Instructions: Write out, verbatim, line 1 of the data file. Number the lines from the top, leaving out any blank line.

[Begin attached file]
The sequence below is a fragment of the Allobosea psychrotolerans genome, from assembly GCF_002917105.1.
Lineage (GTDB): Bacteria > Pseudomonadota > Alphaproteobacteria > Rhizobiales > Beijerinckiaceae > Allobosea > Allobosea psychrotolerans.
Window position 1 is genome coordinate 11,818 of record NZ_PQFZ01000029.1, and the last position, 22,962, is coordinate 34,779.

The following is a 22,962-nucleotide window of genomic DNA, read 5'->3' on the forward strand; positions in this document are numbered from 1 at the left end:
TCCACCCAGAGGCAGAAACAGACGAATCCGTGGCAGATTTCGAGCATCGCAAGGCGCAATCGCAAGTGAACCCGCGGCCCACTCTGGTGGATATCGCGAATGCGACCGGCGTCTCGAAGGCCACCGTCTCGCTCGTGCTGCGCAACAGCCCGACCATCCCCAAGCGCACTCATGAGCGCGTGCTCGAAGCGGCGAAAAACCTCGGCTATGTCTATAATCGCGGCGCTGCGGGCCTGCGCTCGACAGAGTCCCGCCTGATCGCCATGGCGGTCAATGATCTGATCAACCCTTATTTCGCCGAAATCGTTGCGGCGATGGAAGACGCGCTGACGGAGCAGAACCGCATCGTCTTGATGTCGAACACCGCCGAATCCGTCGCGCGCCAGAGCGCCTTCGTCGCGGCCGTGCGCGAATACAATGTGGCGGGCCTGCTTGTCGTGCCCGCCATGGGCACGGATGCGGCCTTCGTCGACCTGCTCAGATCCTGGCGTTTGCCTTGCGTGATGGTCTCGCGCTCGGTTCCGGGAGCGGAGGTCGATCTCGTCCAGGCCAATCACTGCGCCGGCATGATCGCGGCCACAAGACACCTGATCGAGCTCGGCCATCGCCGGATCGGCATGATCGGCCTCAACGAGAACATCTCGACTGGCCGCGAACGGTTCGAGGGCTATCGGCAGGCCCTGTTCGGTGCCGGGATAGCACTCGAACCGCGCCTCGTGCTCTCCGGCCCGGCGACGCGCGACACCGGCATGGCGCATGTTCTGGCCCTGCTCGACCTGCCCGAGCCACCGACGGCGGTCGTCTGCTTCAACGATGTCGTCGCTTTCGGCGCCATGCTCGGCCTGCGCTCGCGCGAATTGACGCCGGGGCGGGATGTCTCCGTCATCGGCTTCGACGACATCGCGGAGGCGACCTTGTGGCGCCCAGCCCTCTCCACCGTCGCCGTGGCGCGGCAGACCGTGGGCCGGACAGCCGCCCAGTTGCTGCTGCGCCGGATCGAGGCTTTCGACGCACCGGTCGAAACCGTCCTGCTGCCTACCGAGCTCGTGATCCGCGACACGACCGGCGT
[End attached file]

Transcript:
The sequence below is a fragment of the Allobosea psychrotolerans genome, from assembly GCF_002917105.1.